By Sanjay Modi
Sanjay Modi, managing director for APAC and Middle East at Monster.com, thinks that entrepreneurs should consider starting their business without any external funding.
The harsh reality of a start-up is the 50 percent mortality rate in the first five years of creation.
Every entrepreneur’s aim is to materialise their billion-dollar company. Not only do they want to make it big, but also successful enough so that, for example, the competition acquires their business, or enables them to expand into more branches, or perhaps open the company to the public who can buy shares.
Seeing that small to medium enterprises (SMEs) and start-ups comprise 80 percent to 90 percent of business in the GCC, this begs the question of funding – shall one bootstrap it and enjoy the liberty of being his/her own boss or let go of company shares to obtain funding from investors?
The terminology itself and the analogy behind it has always amused me. It refers to pulling oneself up using one’s own bootstraps, which when one tries it will certainly make that person fall backward.
Interestingly, in the start-up vocabulary, it has a different interpretation altogether. It refers to arranging the funds for the start-up venture from one’s own personal savings, and not depending on capital from investor funding. Historically, Apple, Google and Microsoft all incidentally began operations from garages and were personally funded by their respective founders. Monster.com was no different.
Given the easy accessibility to huge sums of money from investors and venture capitalists, start-up founders now seldom opt for bootstrapping to start their ventures. In the GCC, about 50 percent of SMEs and start-ups find funds from within the family, 40 percent receive bank loans and 10 percent find other sources like angel investors, private firms or their savings.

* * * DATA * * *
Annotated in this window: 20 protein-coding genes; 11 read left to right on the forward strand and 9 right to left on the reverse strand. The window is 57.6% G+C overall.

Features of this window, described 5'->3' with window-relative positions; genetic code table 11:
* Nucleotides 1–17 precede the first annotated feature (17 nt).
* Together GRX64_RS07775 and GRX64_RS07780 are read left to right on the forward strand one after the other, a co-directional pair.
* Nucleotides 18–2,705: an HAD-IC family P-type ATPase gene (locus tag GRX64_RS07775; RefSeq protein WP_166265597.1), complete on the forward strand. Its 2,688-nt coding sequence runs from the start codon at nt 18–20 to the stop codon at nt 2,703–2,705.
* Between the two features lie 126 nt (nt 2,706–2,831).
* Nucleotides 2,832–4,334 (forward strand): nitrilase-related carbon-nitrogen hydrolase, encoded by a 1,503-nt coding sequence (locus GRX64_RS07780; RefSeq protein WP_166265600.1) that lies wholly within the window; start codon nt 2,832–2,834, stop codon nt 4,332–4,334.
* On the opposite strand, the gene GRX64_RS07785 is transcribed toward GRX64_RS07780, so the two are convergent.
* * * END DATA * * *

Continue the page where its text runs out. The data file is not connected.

Therefore, it may be tempting to chase your dream. Through investor funding, the founder would have enough money to get all the resources required for the project. Whereas, with bootstrapping, the start-up founder has to dig deep into his own personal savings, and has limited resources. Hence, his or her spending is more disciplined and wise, focussing on needs rather than wants.
What makes bootstrapping attractive, however, is that it offers you speed to market your idea. If you can source relevant funds to start the project, you can initiate the project right away. The time needed to seek an outside investment alone would be three to six months minimum.
Bootstrapping gives you the thrill to be your own boss and realise your vision for growth, which is not the case with investor funding.
A “bootstrapper” also has the flexibility to switch plans midway when he or she sees there is need to modify his/her business approach, thus giving a bootstrapped business more flexibility over the investment alternative. With third party money involved, the start-up founder’s approach towards mission and goals of the business might clash with that of the investor.
A true entrepreneur should start the venture through bootstrapping, and once he/she has established a business growth path, he/she would look at raising capital for scaling the business.
Thanks to the Internet, we are living in an era of information overload. There is so much information on what has worked for start-ups and what has got them to fail. Budding entrepreneurs can learn from the mistakes of others and improvise on their business ideas to ensure success. I would recommend today’s entrepreneurs not to opt for the easy route of investor funding, unless their business model demands that approach.
Opt to fund your start-up project by bootstrapping, and experience the struggle of converting your big idea into a successful business through your own resources.
The hallmark of a true entrepreneur is to intrinsically understand the risk-to-reward ratio and be able to adapt to a changing environment to create more business opportunities.